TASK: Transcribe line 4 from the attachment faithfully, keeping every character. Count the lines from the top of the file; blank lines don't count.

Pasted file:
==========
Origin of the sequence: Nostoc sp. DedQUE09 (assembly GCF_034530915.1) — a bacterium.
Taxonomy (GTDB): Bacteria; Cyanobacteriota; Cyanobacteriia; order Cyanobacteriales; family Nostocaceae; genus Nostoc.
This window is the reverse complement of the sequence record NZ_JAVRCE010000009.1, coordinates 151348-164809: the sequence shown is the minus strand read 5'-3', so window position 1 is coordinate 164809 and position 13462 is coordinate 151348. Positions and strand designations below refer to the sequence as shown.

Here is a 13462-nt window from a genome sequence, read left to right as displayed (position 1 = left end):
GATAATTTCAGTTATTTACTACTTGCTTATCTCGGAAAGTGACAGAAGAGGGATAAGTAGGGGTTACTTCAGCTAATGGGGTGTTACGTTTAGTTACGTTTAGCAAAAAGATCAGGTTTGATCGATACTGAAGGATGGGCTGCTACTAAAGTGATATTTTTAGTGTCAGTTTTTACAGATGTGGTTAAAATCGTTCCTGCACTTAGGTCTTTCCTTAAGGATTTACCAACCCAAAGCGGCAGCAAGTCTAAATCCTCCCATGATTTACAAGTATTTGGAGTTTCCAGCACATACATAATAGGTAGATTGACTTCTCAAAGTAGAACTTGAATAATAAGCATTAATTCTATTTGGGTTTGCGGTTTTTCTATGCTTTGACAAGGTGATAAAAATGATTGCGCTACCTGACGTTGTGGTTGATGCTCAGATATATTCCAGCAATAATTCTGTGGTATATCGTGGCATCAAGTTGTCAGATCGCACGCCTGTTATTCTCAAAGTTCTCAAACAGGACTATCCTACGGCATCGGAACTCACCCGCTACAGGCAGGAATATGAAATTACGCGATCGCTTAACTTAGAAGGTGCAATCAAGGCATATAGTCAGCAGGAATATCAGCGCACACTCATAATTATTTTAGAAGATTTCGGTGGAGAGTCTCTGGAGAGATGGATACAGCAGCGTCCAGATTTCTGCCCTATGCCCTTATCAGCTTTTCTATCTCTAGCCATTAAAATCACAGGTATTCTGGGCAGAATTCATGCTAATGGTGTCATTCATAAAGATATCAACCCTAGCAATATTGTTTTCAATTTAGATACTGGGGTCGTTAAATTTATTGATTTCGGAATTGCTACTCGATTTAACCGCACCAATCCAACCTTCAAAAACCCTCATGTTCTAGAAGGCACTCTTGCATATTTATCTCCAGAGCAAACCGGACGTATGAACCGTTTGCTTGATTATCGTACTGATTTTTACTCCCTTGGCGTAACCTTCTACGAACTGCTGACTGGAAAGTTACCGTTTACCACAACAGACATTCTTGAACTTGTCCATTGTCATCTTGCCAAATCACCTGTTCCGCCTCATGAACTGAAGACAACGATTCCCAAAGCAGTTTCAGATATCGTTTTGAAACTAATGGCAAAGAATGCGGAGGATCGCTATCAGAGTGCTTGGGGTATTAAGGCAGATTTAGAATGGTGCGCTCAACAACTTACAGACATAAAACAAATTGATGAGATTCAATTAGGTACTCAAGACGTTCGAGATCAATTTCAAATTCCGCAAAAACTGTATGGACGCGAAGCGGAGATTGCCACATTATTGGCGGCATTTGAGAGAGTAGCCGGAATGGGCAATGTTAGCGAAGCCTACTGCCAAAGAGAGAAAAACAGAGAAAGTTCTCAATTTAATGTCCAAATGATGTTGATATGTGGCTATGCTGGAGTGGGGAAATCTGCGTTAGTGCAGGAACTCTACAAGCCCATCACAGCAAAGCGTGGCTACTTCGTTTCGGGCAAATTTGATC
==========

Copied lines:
Here is a 13462-nt window from a genome sequence, read left to right as displayed (position 1 = left end):